The big US television networks began to unveil their Northern Hemisphere autumn programme line-ups yesterday in the first round of the scramble to attract advertisers, amid projections that they could be facing the toughest ad market for eight years.

Last year, the big networks - NBC, CBS, Disney's ABC, and Fox, owned by Rupert Murdoch's News Corporation - brought in US$9.6 billion from pre-selling slots in their autumn and winter commercial breaks, but forecasters believe the recession could crimp that number by up to 15 per cent this year.

That would mean the companies will rely even more heavily on the so-called "scatter market" of last-minute ad sales, which could make them particularly vulnerable if there is not an economic recovery in the US later this year. In turn, that could put dramatic downward pressure on the budgets for new programmes in future years.

"There are three or four sectors that are vital as advertisers for the television industry," said Vincent Letang, who heads a team of advertising analysts at the market researcher Screen Digest.

"Among those, one is the car industry, and automotive money is going away from TV. There is a direct chain of consequences from the recession, through poor consumer confidence to the worst auto sales in many years, which is hitting ad spending. What car companies can spend is being concentrated on advertising that directly promotes sales rather than in broad, nationwide branding."

Investment and banking firms are also cutting back on advertising, as are drug companies, fearful of a regulatory clampdown that could limit marketing claims for blockbuster drugs.

Meanwhile, advertisers continue to be wary of the declining market share of the networks, as they compete for viewers against cable rivals and the internet. Overall, Screen Digest predicts that advertising income for US networks could be down 13 per cent.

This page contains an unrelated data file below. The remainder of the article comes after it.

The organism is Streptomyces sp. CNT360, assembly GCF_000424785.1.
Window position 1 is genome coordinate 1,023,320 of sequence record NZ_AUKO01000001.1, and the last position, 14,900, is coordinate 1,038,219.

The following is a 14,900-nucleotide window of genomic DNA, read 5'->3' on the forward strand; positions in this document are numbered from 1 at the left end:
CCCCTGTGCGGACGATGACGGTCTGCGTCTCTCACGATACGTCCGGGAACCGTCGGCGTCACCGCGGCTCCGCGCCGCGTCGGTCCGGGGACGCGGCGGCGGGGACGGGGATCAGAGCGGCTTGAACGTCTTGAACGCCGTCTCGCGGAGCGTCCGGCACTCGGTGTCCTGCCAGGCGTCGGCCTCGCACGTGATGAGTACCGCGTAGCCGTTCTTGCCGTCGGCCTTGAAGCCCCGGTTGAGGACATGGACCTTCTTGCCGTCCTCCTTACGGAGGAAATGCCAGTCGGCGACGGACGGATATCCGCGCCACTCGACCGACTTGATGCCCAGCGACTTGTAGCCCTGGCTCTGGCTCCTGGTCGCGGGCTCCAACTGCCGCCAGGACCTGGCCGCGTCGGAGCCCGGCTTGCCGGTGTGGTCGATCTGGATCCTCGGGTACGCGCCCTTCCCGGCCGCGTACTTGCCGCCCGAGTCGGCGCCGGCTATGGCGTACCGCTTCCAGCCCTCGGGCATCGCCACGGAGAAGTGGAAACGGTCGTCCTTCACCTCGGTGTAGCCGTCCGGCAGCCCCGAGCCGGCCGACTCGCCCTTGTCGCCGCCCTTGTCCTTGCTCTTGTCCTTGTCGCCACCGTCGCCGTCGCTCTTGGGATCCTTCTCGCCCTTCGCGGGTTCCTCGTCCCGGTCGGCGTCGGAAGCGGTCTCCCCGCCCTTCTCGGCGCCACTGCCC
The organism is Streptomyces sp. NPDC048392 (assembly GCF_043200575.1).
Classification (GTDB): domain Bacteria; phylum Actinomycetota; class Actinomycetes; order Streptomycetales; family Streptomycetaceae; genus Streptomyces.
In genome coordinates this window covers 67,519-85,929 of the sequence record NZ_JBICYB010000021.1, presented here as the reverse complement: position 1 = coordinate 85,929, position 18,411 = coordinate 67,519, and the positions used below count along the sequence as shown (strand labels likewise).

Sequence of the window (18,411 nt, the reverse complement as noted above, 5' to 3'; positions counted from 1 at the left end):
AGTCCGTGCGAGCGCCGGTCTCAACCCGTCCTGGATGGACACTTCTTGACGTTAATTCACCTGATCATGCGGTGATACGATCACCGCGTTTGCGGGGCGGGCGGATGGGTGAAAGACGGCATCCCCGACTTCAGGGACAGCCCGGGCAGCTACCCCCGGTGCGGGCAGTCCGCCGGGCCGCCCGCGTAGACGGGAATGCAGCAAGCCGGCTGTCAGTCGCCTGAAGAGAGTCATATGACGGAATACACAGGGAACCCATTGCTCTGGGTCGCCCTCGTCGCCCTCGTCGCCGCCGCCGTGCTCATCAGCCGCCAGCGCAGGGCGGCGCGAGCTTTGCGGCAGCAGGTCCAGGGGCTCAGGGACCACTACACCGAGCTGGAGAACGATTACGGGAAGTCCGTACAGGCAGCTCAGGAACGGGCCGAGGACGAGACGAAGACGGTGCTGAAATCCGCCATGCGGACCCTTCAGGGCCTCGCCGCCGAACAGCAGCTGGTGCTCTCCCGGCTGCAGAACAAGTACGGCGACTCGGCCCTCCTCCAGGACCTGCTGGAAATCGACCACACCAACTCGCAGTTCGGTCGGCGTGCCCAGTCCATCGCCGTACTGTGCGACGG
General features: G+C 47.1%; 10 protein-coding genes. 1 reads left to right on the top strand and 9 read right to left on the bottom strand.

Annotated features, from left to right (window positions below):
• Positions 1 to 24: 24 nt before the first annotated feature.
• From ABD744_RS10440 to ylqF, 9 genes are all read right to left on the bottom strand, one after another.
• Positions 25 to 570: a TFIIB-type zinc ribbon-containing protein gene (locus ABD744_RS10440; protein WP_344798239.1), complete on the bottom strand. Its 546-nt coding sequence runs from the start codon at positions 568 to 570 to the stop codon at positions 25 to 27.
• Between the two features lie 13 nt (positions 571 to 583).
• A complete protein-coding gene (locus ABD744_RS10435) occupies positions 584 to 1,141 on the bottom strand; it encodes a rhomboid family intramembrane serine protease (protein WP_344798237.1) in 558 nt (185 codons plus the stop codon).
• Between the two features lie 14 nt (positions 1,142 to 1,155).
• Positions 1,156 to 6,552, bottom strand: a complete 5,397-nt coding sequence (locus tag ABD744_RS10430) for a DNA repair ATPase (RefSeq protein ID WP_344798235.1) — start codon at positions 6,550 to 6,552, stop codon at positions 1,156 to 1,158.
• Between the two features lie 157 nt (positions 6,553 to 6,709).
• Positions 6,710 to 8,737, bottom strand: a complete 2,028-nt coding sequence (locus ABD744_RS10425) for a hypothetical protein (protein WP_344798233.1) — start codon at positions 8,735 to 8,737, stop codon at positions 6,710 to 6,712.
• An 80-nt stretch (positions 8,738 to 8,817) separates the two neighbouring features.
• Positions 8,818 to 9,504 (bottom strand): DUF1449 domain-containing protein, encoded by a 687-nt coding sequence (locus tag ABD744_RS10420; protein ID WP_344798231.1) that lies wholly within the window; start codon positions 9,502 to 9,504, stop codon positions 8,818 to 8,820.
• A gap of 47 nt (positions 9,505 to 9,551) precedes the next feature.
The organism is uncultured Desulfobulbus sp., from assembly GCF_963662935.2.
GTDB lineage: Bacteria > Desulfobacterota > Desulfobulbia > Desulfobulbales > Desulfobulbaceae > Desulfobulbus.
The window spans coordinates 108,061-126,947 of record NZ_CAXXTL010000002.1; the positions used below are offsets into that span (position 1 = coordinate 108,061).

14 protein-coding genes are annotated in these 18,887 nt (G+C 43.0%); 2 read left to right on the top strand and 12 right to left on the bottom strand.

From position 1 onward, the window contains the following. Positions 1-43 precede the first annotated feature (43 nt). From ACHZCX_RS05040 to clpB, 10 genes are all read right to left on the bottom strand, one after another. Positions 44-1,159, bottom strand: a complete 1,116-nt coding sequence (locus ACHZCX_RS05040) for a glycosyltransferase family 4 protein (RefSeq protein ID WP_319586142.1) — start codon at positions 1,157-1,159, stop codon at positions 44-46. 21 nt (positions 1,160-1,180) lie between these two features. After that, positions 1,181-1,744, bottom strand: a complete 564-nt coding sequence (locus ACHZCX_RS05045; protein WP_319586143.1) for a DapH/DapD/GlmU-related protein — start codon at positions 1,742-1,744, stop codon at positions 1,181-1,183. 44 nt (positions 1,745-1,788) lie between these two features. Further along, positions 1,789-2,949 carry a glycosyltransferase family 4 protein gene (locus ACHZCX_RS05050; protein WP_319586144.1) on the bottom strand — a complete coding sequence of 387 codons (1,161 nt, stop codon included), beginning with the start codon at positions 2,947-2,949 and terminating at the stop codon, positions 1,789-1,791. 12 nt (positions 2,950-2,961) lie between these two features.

Some broadcasters are already experimenting with new ways to win audiences and to save money, cutting expensive dramas in favour of reality series and talk shows. Jay Leno, the late-night comedian, will be moving to prime-time for NBC, for example, and Fox has made a new season of So You Think You Can Dance, a talent contest, the centrepiece of its autumn line-up.

Fox TV - home to The Simpsons, 24, House with Hugh Laurie, and the most-watched show in the US, American Idol - was first to present its new season yesterday at a ceremony in New York for advertisers.

Observers described the line-up as particularly cautious.

The network has suffered the biggest decline in viewership this year and it is attempting to shore up its position with younger viewers more tempted by internet viewing of shows.

Fox is putting particular store in a High School Musical-style series called Glee and is also rolling out four new comedies, including a spin-off from the cult cartoon Family Guy.

The low-rated science-fiction series Dollhouse was surprisingly brought back.

A much-publicised move by Fox to sell fewer but more expensive commercials in its major dramas in 2008-09 has also been shelved. "We are going to use it strategically," said Jon Nesvig, Fox's president of sales.

"As much as I think it was a terrific experiment, week after week it was tough economically to make it work."

Screen Digest's Letang said it could be hard to interpret the headline number for upfront ad sales, which the networks could inflate by offering "non-monetary incentives", such as lower cancellation penalties.